You say "tomato" I say "environmentally friendly car components"

You say "tomato" I say "environmentally friendly car components"

The humble tomato is a wonderful foodstuff. Hot in sauces, cold in sandwiches, it provides sweetness, colour and vitamins. In its ketchup form, Heinz sells 630 million bottles every year across the globe. And now, this wonder of nature is set to embark on the next stage in its career by taking to the roads. Not content with dominating in the supermarkets, tomatoes are hoping to get a slice of the car industry action too.

Ford and Heinz are teaming up to explore the potential use of tomato fibre in car parts. They want to develop a bio-plastic material which is sustainable and viable for car parts from the tomatoes which are wasted during ketchup production.

As well as reducing metal production and increasing recycling, the parts themselves would become lighter if made by dried tomato skins, reducing the vehicle’s weight and therefore its emissions.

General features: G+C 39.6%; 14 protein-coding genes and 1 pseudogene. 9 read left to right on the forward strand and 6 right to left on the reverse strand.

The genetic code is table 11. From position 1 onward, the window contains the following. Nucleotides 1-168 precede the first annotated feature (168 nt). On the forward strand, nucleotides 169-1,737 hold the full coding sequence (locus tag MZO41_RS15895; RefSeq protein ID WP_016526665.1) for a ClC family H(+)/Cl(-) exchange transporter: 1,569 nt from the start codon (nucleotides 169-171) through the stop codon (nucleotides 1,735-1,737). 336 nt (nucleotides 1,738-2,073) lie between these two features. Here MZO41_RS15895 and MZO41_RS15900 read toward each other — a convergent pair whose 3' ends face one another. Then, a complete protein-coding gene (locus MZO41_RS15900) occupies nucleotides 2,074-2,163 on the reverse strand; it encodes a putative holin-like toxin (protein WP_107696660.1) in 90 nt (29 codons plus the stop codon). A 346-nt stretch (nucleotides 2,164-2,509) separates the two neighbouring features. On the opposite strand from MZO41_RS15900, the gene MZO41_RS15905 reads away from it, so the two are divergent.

While it sounds like a novelty or strange experiment, it’s not the first time vehicle parts have been made from food. Volkswagen used pineapple to make a roof lining and parcel shelf for the Fox city car, but Ford and Heinz are hopeful that they can find a solution soon which will be used in many different vehicles.

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